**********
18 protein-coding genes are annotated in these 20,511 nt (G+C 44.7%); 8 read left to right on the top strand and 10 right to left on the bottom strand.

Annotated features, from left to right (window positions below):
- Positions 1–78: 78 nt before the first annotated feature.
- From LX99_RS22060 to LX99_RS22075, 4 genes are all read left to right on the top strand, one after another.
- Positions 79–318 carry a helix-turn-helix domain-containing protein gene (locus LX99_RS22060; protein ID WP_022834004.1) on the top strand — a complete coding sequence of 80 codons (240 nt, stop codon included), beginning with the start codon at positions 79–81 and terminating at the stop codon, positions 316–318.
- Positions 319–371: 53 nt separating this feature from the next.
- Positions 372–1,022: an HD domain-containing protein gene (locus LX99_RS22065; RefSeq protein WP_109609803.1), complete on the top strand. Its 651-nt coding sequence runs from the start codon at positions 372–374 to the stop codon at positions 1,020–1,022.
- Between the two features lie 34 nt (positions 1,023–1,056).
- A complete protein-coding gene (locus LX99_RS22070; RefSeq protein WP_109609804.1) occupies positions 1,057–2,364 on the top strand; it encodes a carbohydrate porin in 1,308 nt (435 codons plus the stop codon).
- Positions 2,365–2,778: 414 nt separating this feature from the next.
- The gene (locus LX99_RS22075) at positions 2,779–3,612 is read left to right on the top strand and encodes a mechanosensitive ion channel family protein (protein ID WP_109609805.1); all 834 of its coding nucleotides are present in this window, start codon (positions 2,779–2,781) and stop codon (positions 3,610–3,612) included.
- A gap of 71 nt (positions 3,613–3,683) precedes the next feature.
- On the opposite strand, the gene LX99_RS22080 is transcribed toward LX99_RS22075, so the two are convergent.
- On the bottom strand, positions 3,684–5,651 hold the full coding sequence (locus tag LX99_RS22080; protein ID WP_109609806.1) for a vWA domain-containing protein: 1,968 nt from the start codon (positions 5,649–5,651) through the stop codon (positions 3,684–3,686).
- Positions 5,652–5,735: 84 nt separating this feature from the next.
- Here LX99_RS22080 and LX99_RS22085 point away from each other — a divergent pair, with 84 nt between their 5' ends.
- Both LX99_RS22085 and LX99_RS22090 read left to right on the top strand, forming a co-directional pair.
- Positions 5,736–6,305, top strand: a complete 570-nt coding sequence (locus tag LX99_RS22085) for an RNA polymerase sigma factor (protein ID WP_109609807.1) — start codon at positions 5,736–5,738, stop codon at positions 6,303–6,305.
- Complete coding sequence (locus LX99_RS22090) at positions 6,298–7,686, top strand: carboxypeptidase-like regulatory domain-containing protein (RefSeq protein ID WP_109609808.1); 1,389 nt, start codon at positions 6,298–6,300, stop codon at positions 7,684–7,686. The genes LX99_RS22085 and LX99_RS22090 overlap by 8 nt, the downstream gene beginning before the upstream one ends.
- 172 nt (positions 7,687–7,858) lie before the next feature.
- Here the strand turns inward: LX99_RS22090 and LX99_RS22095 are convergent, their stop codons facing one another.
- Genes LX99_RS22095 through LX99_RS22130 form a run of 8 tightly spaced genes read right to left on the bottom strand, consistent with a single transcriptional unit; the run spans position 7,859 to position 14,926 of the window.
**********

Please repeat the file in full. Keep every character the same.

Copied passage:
18 protein-coding genes are annotated in these 20,511 nt (G+C 44.7%); 8 read left to right on the top strand and 10 right to left on the bottom strand.

Annotated features, from left to right (window positions below):
- Positions 1–78: 78 nt before the first annotated feature.
- From LX99_RS22060 to LX99_RS22075, 4 genes are all read left to right on the top strand, one after another.
- Positions 79–318 carry a helix-turn-helix domain-containing protein gene (locus LX99_RS22060; protein ID WP_022834004.1) on the top strand — a complete coding sequence of 80 codons (240 nt, stop codon included), beginning with the start codon at positions 79–81 and terminating at the stop codon, positions 316–318.
- Positions 319–371: 53 nt separating this feature from the next.
- Positions 372–1,022: an HD domain-containing protein gene (locus LX99_RS22065; RefSeq protein WP_109609803.1), complete on the top strand. Its 651-nt coding sequence runs from the start codon at positions 372–374 to the stop codon at positions 1,020–1,022.
- Between the two features lie 34 nt (positions 1,023–1,056).
- A complete protein-coding gene (locus LX99_RS22070; RefSeq protein WP_109609804.1) occupies positions 1,057–2,364 on the top strand; it encodes a carbohydrate porin in 1,308 nt (435 codons plus the stop codon).
- Positions 2,365–2,778: 414 nt separating this feature from the next.
- The gene (locus LX99_RS22075) at positions 2,779–3,612 is read left to right on the top strand and encodes a mechanosensitive ion channel family protein (protein ID WP_109609805.1); all 834 of its coding nucleotides are present in this window, start codon (positions 2,779–2,781) and stop codon (positions 3,610–3,612) included.
- A gap of 71 nt (positions 3,613–3,683) precedes the next feature.
- On the opposite strand, the gene LX99_RS22080 is transcribed toward LX99_RS22075, so the two are convergent.
- On the bottom strand, positions 3,684–5,651 hold the full coding sequence (locus tag LX99_RS22080; protein ID WP_109609806.1) for a vWA domain-containing protein: 1,968 nt from the start codon (positions 5,649–5,651) through the stop codon (positions 3,684–3,686).
- Positions 5,652–5,735: 84 nt separating this feature from the next.
- Here LX99_RS22080 and LX99_RS22085 point away from each other — a divergent pair, with 84 nt between their 5' ends.
- Both LX99_RS22085 and LX99_RS22090 read left to right on the top strand, forming a co-directional pair.
- Positions 5,736–6,305, top strand: a complete 570-nt coding sequence (locus tag LX99_RS22085) for an RNA polymerase sigma factor (protein ID WP_109609807.1) — start codon at positions 5,736–5,738, stop codon at positions 6,303–6,305.
- Complete coding sequence (locus LX99_RS22090) at positions 6,298–7,686, top strand: carboxypeptidase-like regulatory domain-containing protein (RefSeq protein ID WP_109609808.1); 1,389 nt, start codon at positions 6,298–6,300, stop codon at positions 7,684–7,686. The genes LX99_RS22085 and LX99_RS22090 overlap by 8 nt, the downstream gene beginning before the upstream one ends.
- 172 nt (positions 7,687–7,858) lie before the next feature.
- Here the strand turns inward: LX99_RS22090 and LX99_RS22095 are convergent, their stop codons facing one another.
- Genes LX99_RS22095 through LX99_RS22130 form a run of 8 tightly spaced genes read right to left on the bottom strand, consistent with a single transcriptional unit; the run spans position 7,859 to position 14,926 of the window.